Relationships are hard work. They’re especially hard when your family doesn’t support them. For many LGBTQI people, they have to endure the ups and downs of long-term relationships in spite of family who might be rooting for the relationship’s demise. They often have to rely on friends for advice instead. And when that relationship ends, it’s often the perfect opportunity for your family to become an even bigger enemy than your ex. They might use your failure as proof that gay relationships never work. They may even use your breakup as a way to cling to hope that you’ve just gone through a phase; that you’ll still be their heterosexual child. But when you find yourself in the midst of a painful breakup without family support, you still have options.
Reach out to your network
Your family may not be there for you. But you’ve likely built a circle of people you can trust. Whether it’s a group of 20 or just two close friends, it doesn’t matter. These people are your confidants, and they’ll play a key role in your life as you work through your emotions. Use them as sounding boards to get your emotions out. The faster you deal with your feelings, the faster you can move on. If you are in the closet with friends, reach out to the LGBTQI center in your area to attend a support group, or call me to set up an appointment so you can process your loss.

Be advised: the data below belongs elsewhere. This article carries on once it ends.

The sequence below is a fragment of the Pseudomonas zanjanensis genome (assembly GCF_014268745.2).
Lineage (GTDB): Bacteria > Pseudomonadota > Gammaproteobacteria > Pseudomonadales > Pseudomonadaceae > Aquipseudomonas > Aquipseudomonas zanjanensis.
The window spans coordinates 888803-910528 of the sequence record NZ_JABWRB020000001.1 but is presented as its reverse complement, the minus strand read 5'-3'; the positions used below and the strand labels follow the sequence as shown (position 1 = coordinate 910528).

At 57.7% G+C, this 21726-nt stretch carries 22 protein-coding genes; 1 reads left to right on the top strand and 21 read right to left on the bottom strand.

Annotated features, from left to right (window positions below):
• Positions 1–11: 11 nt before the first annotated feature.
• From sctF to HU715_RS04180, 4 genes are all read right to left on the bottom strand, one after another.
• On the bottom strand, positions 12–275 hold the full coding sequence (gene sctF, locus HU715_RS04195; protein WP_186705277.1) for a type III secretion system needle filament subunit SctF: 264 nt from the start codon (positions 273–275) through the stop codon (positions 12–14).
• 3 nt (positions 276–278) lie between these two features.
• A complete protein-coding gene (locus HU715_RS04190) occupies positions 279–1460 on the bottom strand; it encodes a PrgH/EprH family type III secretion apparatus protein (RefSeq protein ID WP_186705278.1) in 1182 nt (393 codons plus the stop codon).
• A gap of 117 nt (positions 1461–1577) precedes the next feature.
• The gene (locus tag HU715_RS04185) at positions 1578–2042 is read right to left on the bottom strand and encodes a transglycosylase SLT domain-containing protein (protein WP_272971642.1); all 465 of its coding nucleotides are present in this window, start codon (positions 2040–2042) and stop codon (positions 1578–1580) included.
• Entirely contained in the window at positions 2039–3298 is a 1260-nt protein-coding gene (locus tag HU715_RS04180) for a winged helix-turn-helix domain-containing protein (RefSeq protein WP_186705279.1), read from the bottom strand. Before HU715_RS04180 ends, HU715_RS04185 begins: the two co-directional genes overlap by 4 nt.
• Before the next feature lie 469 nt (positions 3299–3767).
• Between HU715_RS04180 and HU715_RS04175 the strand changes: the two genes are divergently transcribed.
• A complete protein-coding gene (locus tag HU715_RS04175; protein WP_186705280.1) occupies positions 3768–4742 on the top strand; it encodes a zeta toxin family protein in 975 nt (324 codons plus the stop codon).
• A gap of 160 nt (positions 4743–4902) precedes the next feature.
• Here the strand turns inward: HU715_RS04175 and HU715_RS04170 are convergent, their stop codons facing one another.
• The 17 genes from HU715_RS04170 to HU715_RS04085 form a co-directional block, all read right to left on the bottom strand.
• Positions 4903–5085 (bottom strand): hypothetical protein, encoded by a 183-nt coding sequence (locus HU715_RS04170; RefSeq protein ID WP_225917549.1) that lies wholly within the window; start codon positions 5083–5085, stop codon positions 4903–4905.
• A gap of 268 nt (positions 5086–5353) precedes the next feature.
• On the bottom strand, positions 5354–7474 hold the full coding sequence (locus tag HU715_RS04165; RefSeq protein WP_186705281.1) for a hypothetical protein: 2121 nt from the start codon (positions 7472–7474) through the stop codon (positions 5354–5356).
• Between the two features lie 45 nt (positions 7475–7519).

Keep loving yourself
When you end things with your partner and you don’t have family to turn to, you can feel unvalued. During this time, it’s important to remember that you are loved. You’ve simply experienced a misstep. It’s a misstep that you’ll learn from and recover from. You have to work on the most important relationship you’ll ever have-the one with yourself.
Don’t seek your family’s approval
Even though you know your family doesn’t support your relationship or may not make an effort to understand your pain, you might find yourself trying to explain things to them. You might feel that if you can just get through to them, they can help you. But during a time in which you need emotional healing, these conversations can cause you more stress. Your breakup isn’t a time to engage in family politics. You should be focused on yourself. Now is a time when it’s perfectly fine to be selfish.
Write down your thoughts
Often, a diary or journal is the best type of confidant. You can speak truly and without limits. You don’t have to hold back. No matter how angry or sad you are, you can say whatever you want without a filter. Writing everything down is a great way for you to process emotions. More important, it’s a way to be honest with yourself without seeking approval or understanding from others.
Often, we want the kind of family relationships we’ve seen on TV. We want our parents to give us relationship advice and guide us through difficult emotional times. However, that’s often not that case. Still, that doesn’t mean we can’t build solid support systems to get through difficult times. Family or no family, there’s always a way to pull through. If you need support from someone your parents age, reach out to your local PFLAG group. There you will find people in your situation as well as parents there to offer that parental support you might crave.